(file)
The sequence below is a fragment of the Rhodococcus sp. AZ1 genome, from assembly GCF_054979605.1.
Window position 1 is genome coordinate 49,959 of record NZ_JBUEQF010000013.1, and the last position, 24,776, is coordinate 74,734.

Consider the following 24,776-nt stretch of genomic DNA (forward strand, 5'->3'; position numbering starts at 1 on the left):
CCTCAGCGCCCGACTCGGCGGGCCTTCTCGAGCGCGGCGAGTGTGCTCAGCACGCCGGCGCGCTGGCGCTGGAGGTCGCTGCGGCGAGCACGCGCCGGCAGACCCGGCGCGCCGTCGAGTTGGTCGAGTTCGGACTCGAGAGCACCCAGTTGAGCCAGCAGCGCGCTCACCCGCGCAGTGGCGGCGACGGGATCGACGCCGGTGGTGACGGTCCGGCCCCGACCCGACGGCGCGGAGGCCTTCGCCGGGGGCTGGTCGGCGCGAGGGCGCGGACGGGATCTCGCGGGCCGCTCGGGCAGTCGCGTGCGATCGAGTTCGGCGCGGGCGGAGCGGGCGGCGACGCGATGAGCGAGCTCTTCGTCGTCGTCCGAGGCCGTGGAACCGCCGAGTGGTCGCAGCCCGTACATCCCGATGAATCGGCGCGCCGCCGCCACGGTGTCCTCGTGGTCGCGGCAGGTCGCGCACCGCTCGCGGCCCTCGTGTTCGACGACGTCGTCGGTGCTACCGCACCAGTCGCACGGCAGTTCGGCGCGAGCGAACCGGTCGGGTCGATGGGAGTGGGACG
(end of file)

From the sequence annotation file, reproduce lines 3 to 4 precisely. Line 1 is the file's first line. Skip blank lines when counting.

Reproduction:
Consider the following 24,776-nt stretch of genomic DNA (forward strand, 5'->3'; position numbering starts at 1 on the left):
CCTCAGCGCCCGACTCGGCGGGCCTTCTCGAGCGCGGCGAGTGTGCTCAGCACGCCGGCGCGCTGGCGCTGGAGGTCGCTGCGGCGAGCACGCGCCGGCAGACCCGGCGCGCCGTCGAGTTGGTCGAGTTCGGACTCGAGAGCACCCAGTTGAGCCAGCAGCGCGCTCACCCGCGCAGTGGCGGCGACGGGATCGACGCCGGTGGTGACGGTCCGGCCCCGACCCGACGGCGCGGAGGCCTTCGCCGGGGGCTGGTCGGCGCGAGGGCGCGGACGGGATCTCGCGGGCCGCTCGGGCAGTCGCGTGCGATCGAGTTCGGCGCGGGCGGAGCGGGCGGCGACGCGATGAGCGAGCTCTTCGTCGTCGTCCGAGGCCGTGGAACCGCCGAGTGGTCGCAGCCCGTACATCCCGATGAATCGGCGCGCCGCCGCCACGGTGTCCTCGTGGTCGCGGCAGGTCGCGCACCGCTCGCGGCCCTCGTGTTCGACGACGTCGTCGGTGCTACCGCACCAGTCGCACGGCAGTTCGGCGCGAGCGAACCGGTCGGGTCGATGGGAGTGGGACG